Jennette McCurdy says her mom showered her until she was 18: ‘It felt violating’

Jennette McCurdy smiles while wearing a sparkly choker and purple dress against a black background.
Jennette McCurdy spoke about her memoir, “I’m Glad My Mom Died,” on a recent episode of “The Louis Theroux Podcast.”
(Evan Agostini / Invision / Associated Press)

Jennette McCurdy revealed this week that her late mother “showered” her and gave her “breast and vaginal exams” until she was 18.

While discussing her memoir, “I’m Glad My Mom Died,” on Monday’s episode of “The Louis Theroux Podcast,” the former “iCarly” actor opened up about how she wasn’t allowed to shower by herself for much of her life.

“She would be in the shower with me, shampooing and conditioning my hair, washing my body,” McCurdy explained.


“She would give me breast and vaginal exams in the shower and said that she was checking for lumps ... checking for cancer.”

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Asked if her mother was naked in the shower with her, McCurdy clarified that her mother was fully clothed. She described the showers as an “uncomfortable” and “violating” experience.

“I knew I didn’t want it,” she continued. “But the one time I had attempted to even say, ‘Hey, do you think I could shower myself?,’ she blew into hysterics, and it just became clear to me, ‘Oh, I can’t ever try to shower myself again.’”

McCurdy, now 31, said she wasn’t able to shower by herself until her mom was re-diagnosed with cancer when the “iCarly” alum was 18. Her mom was undergoing chemotherapy and radiation treatment, and McCurdy had embarked on a concert tour. The physical distance prevented her mother from being in the shower with her.

“That was I think the only reason why I was able to finally start showering myself.”

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When Theroux asked why her mother insisted on showering her, McCurdy speculated that her mother sought “ownership” of her and feared her growing up. She suspects that her mother also wanted to “monitor” her daughter’s body.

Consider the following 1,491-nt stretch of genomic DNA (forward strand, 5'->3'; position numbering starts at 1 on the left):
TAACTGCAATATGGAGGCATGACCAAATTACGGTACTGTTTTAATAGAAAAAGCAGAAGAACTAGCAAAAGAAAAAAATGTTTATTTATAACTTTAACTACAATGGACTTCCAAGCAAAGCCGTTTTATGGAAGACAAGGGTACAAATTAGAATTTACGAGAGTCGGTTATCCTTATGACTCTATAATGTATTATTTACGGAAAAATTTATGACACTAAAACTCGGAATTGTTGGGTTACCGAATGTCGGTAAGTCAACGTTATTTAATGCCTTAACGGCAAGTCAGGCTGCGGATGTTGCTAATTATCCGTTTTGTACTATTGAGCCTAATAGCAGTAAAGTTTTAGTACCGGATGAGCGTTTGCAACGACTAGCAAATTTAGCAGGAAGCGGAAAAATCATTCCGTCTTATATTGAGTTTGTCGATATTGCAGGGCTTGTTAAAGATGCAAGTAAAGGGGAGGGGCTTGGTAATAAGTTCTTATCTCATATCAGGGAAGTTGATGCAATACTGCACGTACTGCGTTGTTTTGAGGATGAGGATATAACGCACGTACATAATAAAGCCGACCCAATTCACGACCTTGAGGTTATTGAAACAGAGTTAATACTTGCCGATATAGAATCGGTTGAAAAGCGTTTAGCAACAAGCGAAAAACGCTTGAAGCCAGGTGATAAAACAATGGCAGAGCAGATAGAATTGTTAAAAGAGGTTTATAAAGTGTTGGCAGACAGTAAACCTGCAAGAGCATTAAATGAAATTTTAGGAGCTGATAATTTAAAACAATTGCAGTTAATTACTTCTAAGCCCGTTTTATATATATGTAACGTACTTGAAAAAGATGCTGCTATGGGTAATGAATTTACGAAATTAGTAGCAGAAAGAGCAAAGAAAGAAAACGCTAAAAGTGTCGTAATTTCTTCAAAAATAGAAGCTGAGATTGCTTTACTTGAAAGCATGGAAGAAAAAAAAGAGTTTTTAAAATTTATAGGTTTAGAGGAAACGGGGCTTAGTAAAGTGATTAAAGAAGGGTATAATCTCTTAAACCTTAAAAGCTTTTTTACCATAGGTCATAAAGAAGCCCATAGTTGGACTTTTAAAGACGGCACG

In “I’m Glad My Mom Died,” McCurdy recalls dreading “shower time” and getting “really embarrassed” when her mother would shower her and her older brother, Scott, together. She writes that her mom would give her “breast and ‘front butt’” exams in the shower whether her brother was there or not.


“We usually just look away from each other and Scott distracts himself by drawing Pokémon in the fogged glass,” she writes.

“When she showers us together, Mom says it’s because she’s got too much to do. Scott asked if he could shower himself once. Mom sobbed and said she didn’t want him to grow up so he never asked again after that.”

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In order to cope with the discomfort, McCurdy writes in her memoir, she would dissociate from her body and imagine that she was at Disneyland while her mother bathed her.

“When the exams are happening, I feel like I’m outside of myself,” she writes. “Like my body is a shell I’m disconnected from and I’m living entirely in my thoughts. My Main Street, Fantasyland, Mr. Toad’s Wild Ride thoughts.”

Her spirits lifted when she was away from her mother on tour, which felt “fresh and new and exhilarating.”

“I feel free,” she says in her book. “I’m even able to shower myself.”

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Published last summer, “I’m Glad My Mom Died” explores McCurdy’s fraught relationship with her mother, an eating disorder and working for the children’s TV network Nickelodeon.


The former star of “iCarly” and “Sam & Cat” alleges in the book that Nickelodeon offered her $300,000 to keep quiet about the abuse she allegedly suffered at the hands of a Nickelodeon employee she calls “the Creator.”

“What the f—? Nickelodeon is offering me ... hush money to not talk publicly about my experience on the show? My personal experience of The Creator’s abuse?” she writes.

“This is a network with shows made for children. Shouldn’t they have some sort of moral compass? Shouldn’t they at least try to report to some sort of ethical standard?”

Before releasing her memoir, McCurdy was primarily known for portraying the protagonist’s sarcastic best friend, Sam Puckett, on “iCarly.” She did not reprise her role for the recent Paramount+ revival of the show and has not directed or acted in anything since 2019, according to IMDb.